In order to avoid completely discharging the voltage stored on the bitline capacitance (and losing the benefit of averaging over time), the circuit 100 should not be allowed to discharge for more than 42 ns in one clock cycle, for a maximum flash cell current of 60 μA. For this exemplary embodiment, a 100 MHz clock is used, giving over 30 ns of margin. While the discharge rate of the capacitor 112 sets the minimum clock frequency, there is no limitation for maximum clock frequency.
It is worth noting that the voltage on the bitline, and consequently the voltage applied to the drain of the flash cell, will vary over time as the voltage on the capacitance charges and discharges around the comparator 122 switching point. This will cause the flash cell current Icell to fluctuate slightly. This is not a problem since the average value of the bitline capacitance voltage will be a constant, and the exemplary embodiment of
Referring now to
In the illustrated example embodiment, the NMOS and PMOS switches 580, 590 are sized as 10/1 and 20/1 (the channel width to length ratio) respectively. The NMOS transistors 514, 524, 534 in the inverters 510, 520, 530 are sized as 10/10 and the PMOS transistors 512, 522, 532 are sized as 20/10. These transistors are made slightly long in order to keep power consumption lower. The comparator's 122 decision point will correspond to the switching point of the first inverter 510. In this embodiment, the switching point is approximately 0.5V, as shown in the SPICE simulation results in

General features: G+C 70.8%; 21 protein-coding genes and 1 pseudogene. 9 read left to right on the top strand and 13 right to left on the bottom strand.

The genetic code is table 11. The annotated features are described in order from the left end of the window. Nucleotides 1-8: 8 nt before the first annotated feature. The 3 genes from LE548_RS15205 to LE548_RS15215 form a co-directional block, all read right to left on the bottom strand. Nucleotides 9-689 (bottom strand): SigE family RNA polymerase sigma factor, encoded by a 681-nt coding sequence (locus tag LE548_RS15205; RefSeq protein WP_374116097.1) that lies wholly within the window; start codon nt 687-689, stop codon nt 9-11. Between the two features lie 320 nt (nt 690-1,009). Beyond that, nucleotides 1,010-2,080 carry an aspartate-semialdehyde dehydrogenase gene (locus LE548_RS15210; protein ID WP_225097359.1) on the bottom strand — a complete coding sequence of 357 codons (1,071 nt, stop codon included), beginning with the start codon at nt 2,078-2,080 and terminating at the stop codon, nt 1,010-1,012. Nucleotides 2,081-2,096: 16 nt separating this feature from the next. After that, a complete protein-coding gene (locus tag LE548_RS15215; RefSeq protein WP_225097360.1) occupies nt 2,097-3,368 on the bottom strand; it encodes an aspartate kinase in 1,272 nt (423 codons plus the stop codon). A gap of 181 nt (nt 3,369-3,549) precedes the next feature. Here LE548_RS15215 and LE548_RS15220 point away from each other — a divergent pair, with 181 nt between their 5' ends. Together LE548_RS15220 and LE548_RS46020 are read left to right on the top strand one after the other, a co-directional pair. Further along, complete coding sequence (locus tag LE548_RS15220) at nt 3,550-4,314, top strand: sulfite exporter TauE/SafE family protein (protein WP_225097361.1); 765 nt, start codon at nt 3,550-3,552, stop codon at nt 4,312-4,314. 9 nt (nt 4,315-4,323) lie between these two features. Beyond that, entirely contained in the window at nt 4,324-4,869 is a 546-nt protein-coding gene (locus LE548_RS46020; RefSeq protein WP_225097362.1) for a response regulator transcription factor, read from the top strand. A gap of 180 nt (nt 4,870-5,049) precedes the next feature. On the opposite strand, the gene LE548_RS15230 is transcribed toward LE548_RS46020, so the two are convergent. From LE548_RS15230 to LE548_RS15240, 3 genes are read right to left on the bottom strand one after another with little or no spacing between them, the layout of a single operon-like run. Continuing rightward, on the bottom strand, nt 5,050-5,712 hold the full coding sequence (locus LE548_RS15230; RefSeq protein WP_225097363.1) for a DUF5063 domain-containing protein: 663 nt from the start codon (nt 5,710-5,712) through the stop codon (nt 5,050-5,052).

For processing simplicity, a flash cell 132 is used in this embodiment for the feedback current source. This flash cell 132 would need to be erased to the desired level during wafer probe testing. Another choice for a feedback current source would be a switched capacitor. A switched capacitor would result in lower power, but requires two non-overlapping clock signals (which are not otherwise required), and may also require increased layout area.